Derwin Gray reflects on why leaders often fail their families.
Leaders, what is our greatest leadership opportunity?
How we answer that question is life-shaping.
My greatest leadership opportunity doesn’t present itself when I train pastors or when I preach to auditoriums filled with thousands of people.
My greatest leadership opportunity happens in the ‘everydayness’ of being a husband and father.
As you and I know, preaching for 45 minutes on a stage is easy compared to actually interacting in the messiness of real life.
It’s my prayer that my marriage would be a testimony to God’s grace and the ability He’s given to me to be a servant-leader. If I can’t lead and serve my wife and children, how can I authentically lead anyone else?
If you aren’t married, apply the principles your life.
So, leaders, here are five reasons I think that we, as leaders, fail at our greatest leadership opportunity.
1. Living on the Surface.
Our culture trains us to live on the surface. We’re like icebergs—only 10 percent of an iceberg is actually seen. When we’re “Surface-Livers” we never really let Jesus, or people, into the deep places of our hearts because we want to keep up the mirage that we’re OK. Often, as leaders, we feel like we can’t let people ‘really know us,’ even our spouses.
The cure for surface-living is to experience Jesus at a deep level. When we realize that He completely knows us and completely loves us, then we can go below the surface with Him, our spouses, our children and the people we serve.
2. Storing up Unforgiveness.
Over the years of mistreating each other, we deposit into our spiritual bank account the number of times we’ve been wounded by our spouses. Those wounds turn into sores that never heal.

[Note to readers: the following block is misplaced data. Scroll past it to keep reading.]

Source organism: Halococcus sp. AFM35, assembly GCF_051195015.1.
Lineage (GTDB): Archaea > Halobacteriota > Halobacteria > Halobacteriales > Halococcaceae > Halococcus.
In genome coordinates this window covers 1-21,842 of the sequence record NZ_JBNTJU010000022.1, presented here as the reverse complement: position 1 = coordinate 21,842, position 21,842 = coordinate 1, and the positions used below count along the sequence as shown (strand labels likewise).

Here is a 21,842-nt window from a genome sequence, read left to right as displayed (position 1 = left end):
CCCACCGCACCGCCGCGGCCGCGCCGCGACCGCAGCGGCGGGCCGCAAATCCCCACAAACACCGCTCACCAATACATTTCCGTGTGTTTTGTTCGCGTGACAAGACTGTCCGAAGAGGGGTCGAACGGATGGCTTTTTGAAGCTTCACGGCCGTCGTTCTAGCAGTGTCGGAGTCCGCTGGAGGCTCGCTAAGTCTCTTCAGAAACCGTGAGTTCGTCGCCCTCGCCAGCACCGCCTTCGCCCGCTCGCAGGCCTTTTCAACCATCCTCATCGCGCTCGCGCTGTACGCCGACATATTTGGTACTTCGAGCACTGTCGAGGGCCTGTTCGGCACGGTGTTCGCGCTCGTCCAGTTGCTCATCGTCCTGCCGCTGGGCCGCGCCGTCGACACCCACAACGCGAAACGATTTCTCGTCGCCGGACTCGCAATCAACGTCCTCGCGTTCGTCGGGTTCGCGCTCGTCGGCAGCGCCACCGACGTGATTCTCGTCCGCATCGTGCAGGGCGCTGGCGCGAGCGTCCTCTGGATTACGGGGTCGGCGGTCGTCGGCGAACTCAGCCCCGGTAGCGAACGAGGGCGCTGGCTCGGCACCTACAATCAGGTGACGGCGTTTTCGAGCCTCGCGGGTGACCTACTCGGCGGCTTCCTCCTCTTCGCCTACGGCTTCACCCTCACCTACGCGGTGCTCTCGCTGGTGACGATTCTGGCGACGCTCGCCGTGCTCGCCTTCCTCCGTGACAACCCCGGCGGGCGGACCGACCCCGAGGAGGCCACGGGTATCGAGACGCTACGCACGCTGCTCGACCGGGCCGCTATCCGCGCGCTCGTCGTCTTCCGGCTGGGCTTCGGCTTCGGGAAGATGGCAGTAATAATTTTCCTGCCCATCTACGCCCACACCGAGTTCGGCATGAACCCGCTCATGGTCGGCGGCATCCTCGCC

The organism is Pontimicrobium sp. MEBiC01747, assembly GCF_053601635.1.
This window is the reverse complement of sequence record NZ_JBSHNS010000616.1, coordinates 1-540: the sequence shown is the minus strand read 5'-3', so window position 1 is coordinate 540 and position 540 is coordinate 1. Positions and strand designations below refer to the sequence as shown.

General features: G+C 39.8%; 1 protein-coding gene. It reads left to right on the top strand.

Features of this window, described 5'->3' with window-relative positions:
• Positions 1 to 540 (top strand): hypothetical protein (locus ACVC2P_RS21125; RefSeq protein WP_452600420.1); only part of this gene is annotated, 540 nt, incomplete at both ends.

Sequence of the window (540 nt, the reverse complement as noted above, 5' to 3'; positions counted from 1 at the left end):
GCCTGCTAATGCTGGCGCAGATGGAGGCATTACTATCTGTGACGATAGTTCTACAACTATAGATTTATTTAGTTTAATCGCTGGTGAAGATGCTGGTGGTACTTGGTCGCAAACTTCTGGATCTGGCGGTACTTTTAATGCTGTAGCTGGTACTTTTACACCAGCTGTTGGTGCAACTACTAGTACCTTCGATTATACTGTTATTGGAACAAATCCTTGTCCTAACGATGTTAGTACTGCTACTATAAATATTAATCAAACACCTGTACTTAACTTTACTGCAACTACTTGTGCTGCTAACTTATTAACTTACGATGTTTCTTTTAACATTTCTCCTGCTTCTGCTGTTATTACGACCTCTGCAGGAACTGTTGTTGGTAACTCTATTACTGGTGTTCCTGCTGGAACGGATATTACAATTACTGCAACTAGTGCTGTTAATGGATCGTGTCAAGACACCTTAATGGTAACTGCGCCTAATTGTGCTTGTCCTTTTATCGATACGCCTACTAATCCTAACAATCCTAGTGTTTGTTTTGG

People with spiritual sores are hurt. And hurt people hurt people.
If we keep an “eye for an eye” mentality, we end up blind. How quick are we to forgive our spouses? Our ability to forgive quickly is directly connected to our understanding that Jesus quickly forever-forgives us. How can we lead people into healthy relationships if our most important relationship is riddled with the poison called unforgiveness?
3. Idolizing the Kids.
I’ve been married nearly 21 years, and from experience, I know it’s easier to not deal with marital problems than to work through them. So instead of doing the emotional hard work of nurturing our marriages, we begin to idolize the kids, especially when they’re young. As a result, when the kids leave the house, they are handicapped by feelings of entitlement. And worse, you realize that you and your spouse don’t even know each other because you spent so much time idolizing the kids instead of working on your marriage.
My wife and I have come to realize the greatest gift we can give our kids is a Christ-soaked, Christ-exalting, conflict-resolving marriage. We work hard through the grace Jesus provides to have a beautiful marriage.